"Educated at university" isn't a special expression; at university is simply a spatial modifier showing where the education happened.
It's the same as saying something like "made in China" or "bought at the mall".
(a) [does it mean they] necessarily graduated from/received a degree at the named university,
It implies it, unless further information has been given to suggest they didn't. He was educated at Oxford is taken to mean He has a degree from Oxford University. I suspect the assumption is that if you didn't complete your education or didn't pass your final exams, you don't count as being "educated" there.
Note what I said about "unless further information has been given to suggest they didn't". Context is everything, and you could of course say something like, He was educated at Oxford for the best part of a year before the stress got to him and he returned to driving taxis.
Like with a lot of other constructions, you can also deliberately mislead people: He was educated at Oxford could mean that he didn't get his degree, or that he got it from Oxford Brookes University (rather than The University of Oxford, which is the big prestigious one), or even just that he went to secondary school there.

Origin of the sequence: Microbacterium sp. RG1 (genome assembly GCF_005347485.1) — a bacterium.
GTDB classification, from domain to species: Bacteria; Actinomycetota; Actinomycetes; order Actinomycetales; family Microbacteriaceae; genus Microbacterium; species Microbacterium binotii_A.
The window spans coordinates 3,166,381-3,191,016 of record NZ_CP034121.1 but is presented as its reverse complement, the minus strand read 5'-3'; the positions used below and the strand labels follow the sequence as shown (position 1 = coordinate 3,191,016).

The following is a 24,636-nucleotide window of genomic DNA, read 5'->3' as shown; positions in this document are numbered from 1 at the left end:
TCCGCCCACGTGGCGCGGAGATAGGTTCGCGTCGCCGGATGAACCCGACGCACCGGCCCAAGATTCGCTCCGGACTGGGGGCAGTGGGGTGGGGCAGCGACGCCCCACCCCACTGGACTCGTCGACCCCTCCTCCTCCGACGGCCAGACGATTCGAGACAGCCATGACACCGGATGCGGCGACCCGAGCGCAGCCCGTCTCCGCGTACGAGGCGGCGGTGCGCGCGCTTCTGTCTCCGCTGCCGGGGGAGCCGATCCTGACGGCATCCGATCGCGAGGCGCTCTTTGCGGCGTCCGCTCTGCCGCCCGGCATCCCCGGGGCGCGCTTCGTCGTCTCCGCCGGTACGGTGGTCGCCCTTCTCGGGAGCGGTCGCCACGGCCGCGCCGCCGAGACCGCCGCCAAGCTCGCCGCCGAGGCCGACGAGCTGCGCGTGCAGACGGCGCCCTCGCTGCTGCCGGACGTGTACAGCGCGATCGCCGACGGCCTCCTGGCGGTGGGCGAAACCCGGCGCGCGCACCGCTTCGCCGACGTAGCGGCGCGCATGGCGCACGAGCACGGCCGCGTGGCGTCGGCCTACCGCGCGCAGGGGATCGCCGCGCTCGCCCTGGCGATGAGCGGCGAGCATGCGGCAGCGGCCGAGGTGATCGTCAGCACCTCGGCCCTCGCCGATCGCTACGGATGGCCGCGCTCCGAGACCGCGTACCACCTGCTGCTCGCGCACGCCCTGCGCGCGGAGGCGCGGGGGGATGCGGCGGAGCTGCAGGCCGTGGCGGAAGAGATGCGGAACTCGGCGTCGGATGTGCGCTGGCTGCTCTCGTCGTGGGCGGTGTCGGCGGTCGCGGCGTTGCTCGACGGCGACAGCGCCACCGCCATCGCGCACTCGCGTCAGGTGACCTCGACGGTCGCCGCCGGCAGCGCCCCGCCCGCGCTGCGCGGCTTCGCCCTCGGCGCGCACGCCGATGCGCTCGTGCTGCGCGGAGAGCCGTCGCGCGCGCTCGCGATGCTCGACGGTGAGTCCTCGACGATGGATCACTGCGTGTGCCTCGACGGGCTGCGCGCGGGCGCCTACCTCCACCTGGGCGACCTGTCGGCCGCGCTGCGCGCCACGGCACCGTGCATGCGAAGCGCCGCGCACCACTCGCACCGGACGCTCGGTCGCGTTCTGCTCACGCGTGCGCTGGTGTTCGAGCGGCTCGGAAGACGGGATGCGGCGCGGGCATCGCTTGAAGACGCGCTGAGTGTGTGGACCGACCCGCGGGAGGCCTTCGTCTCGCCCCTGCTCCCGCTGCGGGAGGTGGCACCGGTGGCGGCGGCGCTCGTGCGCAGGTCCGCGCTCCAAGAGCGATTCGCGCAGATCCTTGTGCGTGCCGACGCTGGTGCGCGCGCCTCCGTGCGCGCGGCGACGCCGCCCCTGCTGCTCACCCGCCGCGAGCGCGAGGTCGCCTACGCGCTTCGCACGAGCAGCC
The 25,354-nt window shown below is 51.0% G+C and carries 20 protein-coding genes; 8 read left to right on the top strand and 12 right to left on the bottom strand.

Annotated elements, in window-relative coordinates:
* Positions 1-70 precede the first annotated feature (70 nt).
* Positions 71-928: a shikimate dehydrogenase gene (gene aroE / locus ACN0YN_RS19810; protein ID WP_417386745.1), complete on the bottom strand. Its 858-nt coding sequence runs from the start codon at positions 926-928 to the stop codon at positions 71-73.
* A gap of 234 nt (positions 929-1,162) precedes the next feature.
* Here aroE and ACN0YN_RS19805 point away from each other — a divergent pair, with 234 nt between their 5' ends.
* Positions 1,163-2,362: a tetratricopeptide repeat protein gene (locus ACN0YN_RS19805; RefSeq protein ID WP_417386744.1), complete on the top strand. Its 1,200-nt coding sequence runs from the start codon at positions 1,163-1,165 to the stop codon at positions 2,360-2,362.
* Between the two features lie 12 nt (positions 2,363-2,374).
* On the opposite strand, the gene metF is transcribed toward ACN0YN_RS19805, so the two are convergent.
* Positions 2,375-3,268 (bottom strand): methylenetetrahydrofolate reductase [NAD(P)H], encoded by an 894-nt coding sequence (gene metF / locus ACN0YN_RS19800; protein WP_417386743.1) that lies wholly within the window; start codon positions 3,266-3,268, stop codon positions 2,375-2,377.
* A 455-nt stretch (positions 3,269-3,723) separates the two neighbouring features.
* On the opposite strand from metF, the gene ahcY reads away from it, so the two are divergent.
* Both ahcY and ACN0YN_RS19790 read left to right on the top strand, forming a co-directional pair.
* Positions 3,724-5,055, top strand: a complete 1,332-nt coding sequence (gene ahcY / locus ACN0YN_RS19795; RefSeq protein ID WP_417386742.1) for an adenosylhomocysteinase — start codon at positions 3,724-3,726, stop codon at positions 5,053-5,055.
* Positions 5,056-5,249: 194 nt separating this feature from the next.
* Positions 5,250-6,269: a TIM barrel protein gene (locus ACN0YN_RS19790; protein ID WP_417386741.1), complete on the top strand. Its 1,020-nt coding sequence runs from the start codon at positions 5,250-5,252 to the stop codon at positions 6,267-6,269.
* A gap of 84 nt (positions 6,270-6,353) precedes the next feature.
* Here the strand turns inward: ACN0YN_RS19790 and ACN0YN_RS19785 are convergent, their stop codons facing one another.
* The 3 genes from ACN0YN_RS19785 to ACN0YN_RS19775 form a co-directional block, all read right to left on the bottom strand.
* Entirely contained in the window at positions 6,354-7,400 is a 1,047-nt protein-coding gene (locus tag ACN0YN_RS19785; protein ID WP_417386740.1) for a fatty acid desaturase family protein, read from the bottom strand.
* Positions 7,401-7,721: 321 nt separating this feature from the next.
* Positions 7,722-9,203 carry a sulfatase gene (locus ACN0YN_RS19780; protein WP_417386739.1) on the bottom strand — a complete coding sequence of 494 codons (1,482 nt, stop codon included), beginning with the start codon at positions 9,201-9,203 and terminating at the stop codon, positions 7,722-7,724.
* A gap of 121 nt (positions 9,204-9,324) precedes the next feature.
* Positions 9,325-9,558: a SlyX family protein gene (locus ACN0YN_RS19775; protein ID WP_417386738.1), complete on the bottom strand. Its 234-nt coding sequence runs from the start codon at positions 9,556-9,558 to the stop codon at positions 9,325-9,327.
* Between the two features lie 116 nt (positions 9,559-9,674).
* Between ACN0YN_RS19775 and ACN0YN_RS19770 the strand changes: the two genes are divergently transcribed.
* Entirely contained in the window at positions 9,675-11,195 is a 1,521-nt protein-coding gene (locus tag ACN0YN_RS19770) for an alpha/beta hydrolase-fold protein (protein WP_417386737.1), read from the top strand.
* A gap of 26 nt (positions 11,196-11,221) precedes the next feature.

The deception arises from the fact that you would be using the literal definition and the fact that the literal definition is not how the phrase is normally understood.
(b) can it only imply the person graduated from the named university,
(c) can it mean that the person studied there and left (either to another uniiversity or simply dropped out), without having graduated,
Answered these in part (a).
(d) can it mean a current "undergraduate" or "graduate" student (or their BrE equivalents) at said university?
It would help if you provided a full sentence as your example, rather than just a phrase. If you say he was educated at UniversityName, you mean that his education there has finished.
You could theoretically say he is being educated at UniversityName to suggest an undergraduate. However, I'm not sure I've ever seen this phrase used in this way; it would tend to suggest something along the lines of corrective education (because of the passive tense - compare it to he is learning Subject at UniversityName) and so you'd be more likely to see it referring to primary or secondary education.
Postgraduate study tends to be even more self-taught so in you would be even less likely to see the passive phrase being used in that way. In my opinion saying "he was educated" to refer to postgrad study would be extremely unusual if not outright wrong.